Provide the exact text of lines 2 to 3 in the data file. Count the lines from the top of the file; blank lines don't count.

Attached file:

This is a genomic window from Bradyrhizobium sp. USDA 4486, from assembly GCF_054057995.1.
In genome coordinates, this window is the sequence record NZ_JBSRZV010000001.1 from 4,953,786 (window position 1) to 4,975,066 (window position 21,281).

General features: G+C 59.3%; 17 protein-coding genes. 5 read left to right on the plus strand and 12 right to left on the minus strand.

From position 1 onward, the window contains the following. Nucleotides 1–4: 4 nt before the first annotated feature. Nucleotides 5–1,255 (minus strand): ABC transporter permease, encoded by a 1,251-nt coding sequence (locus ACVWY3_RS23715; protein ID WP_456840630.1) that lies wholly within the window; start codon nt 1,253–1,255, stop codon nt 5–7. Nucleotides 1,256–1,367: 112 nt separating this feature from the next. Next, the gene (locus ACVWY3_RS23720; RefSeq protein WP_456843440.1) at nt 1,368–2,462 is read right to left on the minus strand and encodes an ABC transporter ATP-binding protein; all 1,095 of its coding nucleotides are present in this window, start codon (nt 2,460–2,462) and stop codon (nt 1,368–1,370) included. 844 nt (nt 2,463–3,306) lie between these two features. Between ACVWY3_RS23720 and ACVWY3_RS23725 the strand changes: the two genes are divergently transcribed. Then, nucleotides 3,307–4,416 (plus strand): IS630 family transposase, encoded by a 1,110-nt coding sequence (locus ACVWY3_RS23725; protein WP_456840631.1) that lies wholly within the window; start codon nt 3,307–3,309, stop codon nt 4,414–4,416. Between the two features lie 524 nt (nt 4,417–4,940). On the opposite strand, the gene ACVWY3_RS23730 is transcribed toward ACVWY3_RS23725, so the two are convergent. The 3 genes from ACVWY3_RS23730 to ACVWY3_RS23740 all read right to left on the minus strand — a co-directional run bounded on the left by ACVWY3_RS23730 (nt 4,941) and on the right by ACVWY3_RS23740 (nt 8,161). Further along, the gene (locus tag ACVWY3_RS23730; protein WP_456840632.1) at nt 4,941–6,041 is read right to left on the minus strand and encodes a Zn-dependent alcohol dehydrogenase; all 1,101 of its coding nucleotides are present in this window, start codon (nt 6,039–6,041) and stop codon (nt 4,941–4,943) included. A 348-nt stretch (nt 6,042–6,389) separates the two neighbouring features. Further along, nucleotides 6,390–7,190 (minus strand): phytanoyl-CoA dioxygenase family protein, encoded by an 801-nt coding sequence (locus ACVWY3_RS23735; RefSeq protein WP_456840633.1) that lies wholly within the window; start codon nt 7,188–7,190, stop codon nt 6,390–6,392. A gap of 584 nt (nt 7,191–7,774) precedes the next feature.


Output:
In genome coordinates, this window is the sequence record NZ_JBSRZV010000001.1 from 4,953,786 (window position 1) to 4,975,066 (window position 21,281).

General features: G+C 59.3%; 17 protein-coding genes. 5 read left to right on the plus strand and 12 right to left on the minus strand.